Earnings Tempered By Continued Weakness In Hawaii Tourism
HONOLULU, August 7, 1997 -- Hawaiian Airlines, Inc. (ASE and PSE: HA) today reported a profitable 1997 second quarter and year-over-year gains in passengers, revenue passenger miles flown and average load factor. Profit margins were lower, however, due to the effects of company efforts to stimulate travel during a period of continued weakness in Hawaii tourism.
The company reported 1997 second quarter net income of $1.2 million or $0.03 per share, compared to net income, before extraordinary gain, of $1.2 million or $0.04 per share in the second quarter 1996. Operating income was $2.0 million, compared to $3.1 million in the second quarter of 1996.
Paul J. Casey, president and chief executive officer, said that second quarter earnings were impacted by the airline's efforts to attract more business during a period of continued weakness in Hawaii tourism. "We initiated a more aggressive pricing strategy designed to stimulate Hawaii travel demand, primarily in our long-haul markets. This produced a 3.8 percent increase in passenger revenues, an 11.7 percent increase in revenue passenger miles (RPMs), and pushed our passenger load factor to 80.1 percent for the quarter. However, our yield -- or revenue per passenger mile -- declined slightly and our increased revenues were offset by higher fuel and maintenance costs resulting from increased long-haul flying and our utilization of an additional DC-10 aircraft," he said.
Scheduled passenger revenues increased 3.8 percent to $84.5 million during second quarter 1997 over 1996 second quarter passenger revenues of $81.4 million. The majority of the increase was due to additional Transpacific passenger revenues offset in part by a decline in Interisland passenger revenues associated with softness in the visitor market throughout the State of Hawaii. The company was able to counteract a portion of this travel softness in its Transpacific operations through various sales and marketing strategies.
Overseas charter revenues rose to $9.9 million for the latest quarter from $7.0 million a year ago. This increase was due to a greater number of charter flights per week from Honolulu to Las Vegas, Nevada and Anchorage, Alaska in 1997.
For the six months ended June 30, 1997, the company reported a net loss of $1.2 million or $0.03 per share, compared to $956,000 or $0.04 per share of net income during the same period in 1996. The company incurred an operating loss of $2.5 million for the first half of 1997, compared to operating income of $3.5 million in 1996. Scheduled passenger revenues totaled $165.5 million in the first half of 1997, an increase of $4.3 million or 2.7 percent over the same period in 1996. Overseas charter revenues during the first half of 1997 increased 49.0 percent to $20.7 million from $13.9 million in the 1996 six month period.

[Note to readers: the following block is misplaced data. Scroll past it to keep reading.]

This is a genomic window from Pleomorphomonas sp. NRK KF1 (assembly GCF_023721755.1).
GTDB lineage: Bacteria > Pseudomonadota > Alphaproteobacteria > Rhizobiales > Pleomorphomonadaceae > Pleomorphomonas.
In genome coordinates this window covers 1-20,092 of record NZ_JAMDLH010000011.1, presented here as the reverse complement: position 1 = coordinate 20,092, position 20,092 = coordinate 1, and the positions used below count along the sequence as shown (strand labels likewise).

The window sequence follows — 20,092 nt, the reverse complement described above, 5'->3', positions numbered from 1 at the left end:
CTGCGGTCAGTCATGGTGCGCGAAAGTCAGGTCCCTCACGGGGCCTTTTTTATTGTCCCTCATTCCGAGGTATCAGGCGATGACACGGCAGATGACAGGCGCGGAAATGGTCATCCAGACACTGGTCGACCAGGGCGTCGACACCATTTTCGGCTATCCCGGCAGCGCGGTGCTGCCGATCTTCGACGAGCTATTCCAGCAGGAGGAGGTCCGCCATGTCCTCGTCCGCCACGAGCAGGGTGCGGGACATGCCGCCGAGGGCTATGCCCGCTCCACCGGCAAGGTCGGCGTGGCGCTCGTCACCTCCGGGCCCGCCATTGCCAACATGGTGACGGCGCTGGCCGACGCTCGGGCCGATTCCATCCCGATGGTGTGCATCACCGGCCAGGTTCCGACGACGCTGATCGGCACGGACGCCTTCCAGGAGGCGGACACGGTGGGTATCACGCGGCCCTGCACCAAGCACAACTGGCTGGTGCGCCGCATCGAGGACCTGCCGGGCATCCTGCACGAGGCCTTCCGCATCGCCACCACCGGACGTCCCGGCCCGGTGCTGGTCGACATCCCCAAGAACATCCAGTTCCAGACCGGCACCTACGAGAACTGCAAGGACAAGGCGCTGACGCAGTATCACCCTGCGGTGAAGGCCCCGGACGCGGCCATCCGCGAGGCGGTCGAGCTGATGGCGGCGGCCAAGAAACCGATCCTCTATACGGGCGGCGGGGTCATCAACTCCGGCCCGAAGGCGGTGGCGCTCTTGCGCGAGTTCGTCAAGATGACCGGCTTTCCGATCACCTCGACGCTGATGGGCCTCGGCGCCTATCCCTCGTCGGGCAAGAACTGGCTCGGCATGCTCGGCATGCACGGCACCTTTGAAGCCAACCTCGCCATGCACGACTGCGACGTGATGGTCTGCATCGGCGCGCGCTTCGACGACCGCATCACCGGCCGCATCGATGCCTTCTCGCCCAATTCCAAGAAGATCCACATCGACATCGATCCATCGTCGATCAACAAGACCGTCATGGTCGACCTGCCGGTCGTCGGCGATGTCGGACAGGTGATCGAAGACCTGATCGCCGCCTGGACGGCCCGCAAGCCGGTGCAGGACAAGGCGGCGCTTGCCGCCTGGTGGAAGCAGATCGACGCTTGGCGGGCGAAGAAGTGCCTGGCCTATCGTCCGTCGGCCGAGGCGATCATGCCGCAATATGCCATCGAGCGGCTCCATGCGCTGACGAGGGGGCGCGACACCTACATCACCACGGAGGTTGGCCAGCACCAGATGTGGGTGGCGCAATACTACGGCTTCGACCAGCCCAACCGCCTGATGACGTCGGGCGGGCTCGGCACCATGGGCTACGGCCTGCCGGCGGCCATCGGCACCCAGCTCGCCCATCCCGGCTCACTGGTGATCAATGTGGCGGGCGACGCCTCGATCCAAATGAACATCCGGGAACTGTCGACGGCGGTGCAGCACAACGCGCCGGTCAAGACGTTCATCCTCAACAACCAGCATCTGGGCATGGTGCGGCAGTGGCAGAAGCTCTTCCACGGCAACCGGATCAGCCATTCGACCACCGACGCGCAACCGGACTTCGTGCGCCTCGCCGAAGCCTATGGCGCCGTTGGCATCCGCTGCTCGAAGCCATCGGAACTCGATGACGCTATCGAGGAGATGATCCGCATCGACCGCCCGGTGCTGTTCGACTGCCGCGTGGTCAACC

In July, 1997 Hawaiian Airlines entered into a "code share" marketing agreement with AMR Corp.'s (NYSE: AMR) American Airlines, Inc. that will provide greater convenience for travelers to and from Hawaii and the travel agents who serve them. The company also entered into a marketing alliance with Continental Airlines (NYSE: CAI.B and CAI.A) and Continental Micronesia in July that will make Hawaiian Airlines the primary interisland carrier for the two international airlines and promote visitor travel to the neighbor islands in Hawaii.
"These new agreements expand our marketing alliances with two of the world's largest and most respected carriers. They not only benefit our mutual customers, but also strengthen our airline," Casey said. Hawaiian Airlines also maintains "code share" or marketing agreements with Northwest Airlines, American Eagle, Reno Air and Mahalo Air.
Hawaiian Airlines, Hawaii's first and largest airline, provides scheduled and charter air transportation of passengers, cargo and mail among the islands of Hawaii and between Hawaii and six West Coast gateway cities and two destinations in the South Pacific. The carrier was recently awarded the prestigious President's Award for innovation in coach class service by the International In-Flight Food Service Association, and has been rated one of the "Top 10 U.S. Airlines" by the readers of Conde Nast Traveler magazine for the past six consecutive years.
Except for historical information contained herein, the matters discussed in this news release contain forward-looking statements that involve risks and uncertainties. The company's actual results may differ materially from the results discussed in the forward-looking statements. Factors that might cause such a difference include, but are not limited to, the effect of changing economic conditions, trends in the airline industry, the ability to control costs and expenses, and other risks detailed in the company's continuing reports filed with the Securities and Exchange Commission.